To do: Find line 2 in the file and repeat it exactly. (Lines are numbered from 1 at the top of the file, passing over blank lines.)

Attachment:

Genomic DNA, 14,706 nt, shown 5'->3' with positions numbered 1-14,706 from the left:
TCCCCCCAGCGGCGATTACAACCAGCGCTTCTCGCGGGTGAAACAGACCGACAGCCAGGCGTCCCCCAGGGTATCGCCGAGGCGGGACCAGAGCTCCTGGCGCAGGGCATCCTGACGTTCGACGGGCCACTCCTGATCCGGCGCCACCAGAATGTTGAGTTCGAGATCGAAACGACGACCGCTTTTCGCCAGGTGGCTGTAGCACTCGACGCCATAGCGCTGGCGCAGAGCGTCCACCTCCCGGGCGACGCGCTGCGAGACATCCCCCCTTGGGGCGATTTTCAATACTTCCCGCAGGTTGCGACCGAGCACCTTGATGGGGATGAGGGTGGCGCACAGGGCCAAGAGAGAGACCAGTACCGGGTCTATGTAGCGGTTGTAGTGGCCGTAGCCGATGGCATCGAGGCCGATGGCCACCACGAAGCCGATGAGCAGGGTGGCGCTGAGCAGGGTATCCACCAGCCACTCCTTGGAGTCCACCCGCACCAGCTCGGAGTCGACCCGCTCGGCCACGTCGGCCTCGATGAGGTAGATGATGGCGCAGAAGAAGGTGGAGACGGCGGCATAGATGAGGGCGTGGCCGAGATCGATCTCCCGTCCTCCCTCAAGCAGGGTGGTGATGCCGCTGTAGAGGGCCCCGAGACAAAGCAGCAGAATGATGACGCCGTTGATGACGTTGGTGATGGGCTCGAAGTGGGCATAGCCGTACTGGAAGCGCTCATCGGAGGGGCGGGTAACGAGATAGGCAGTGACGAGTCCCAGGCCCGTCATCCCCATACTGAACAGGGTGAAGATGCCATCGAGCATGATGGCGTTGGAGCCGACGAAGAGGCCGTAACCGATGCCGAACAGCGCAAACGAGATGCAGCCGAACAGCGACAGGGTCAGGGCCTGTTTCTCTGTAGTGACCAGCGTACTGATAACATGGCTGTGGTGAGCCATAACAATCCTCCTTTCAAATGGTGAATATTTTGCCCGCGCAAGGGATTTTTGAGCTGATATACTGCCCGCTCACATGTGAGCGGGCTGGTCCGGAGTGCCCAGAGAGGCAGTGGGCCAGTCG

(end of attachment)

TCCCCCCAGCGGCGATTACAACCAGCGCTTCTCGCGGGTGAAACAGACCGACAGCCAGGCGTCCCCCAGGGTATCGCCGAGGCGGGACCAGAGCTCCTGGCGCAGGGCATCCTGACGTTCGACGGGCCACTCCTGATCCGGCGCCACCAGAATGTTGAGTTCGAGATCGAAACGACGACCGCTTTTCGCCAGGTGGCTGTAGCACTCGACGCCATAGCGCTGGCGCAGAGCGTCCACCTCCCGGGCGACGCGCTGCGAGACATCCCCCCTTGGGGCGATTTTCAATACTTCCCGCAGGTTGCGACCGAGCACCTTGATGGGGATGAGGGTGGCGCACAGGGCCAAGAGAGAGACCAGTACCGGGTCTATGTAGCGGTTGTAGTGGCCGTAGCCGATGGCATCGAGGCCGATGGCCACCACGAAGCCGATGAGCAGGGTGGCGCTGAGCAGGGTATCCACCAGCCACTCCTTGGAGTCCACCCGCACCAGCTCGGAGTCGACCCGCTCGGCCACGTCGGCCTCGATGAGGTAGATGATGGCGCAGAAGAAGGTGGAGACGGCGGCATAGATGAGGGCGTGGCCGAGATCGATCTCCCGTCCTCCCTCAAGCAGGGTGGTGATGCCGCTGTAGAGGGCCCCGAGACAAAGCAGCAGAATGATGACGCCGTTGATGACGTTGGTGATGGGCTCGAAGTGGGCATAGCCGTACTGGAAGCGCTCATCGGAGGGGCGGGTAACGAGATAGGCAGTGACGAGTCCCAGGCCCGTCATCCCCATACTGAACAGGGTGAAGATGCCATCGAGCATGATGGCGTTGGAGCCGACGAAGAGGCCGTAACCGATGCCGAACAGCGCAAACGAGATGCAGCCGAACAGCGACAGGGTCAGGGCCTGTTTCTCTGTAGTGACCAGCGTACTGATAACATGGCTGTGGTGAGCCATAACAATCCTCCTTTCAAATGGTGAATATTTTGCCCGCGCAAGGGATTTTTGAGCTGATATACTGCCCGCTCACATGTGAGCGGGCTGGTCCGGAGTGCCCAGAGAGGCAGTGGGCCAGTCG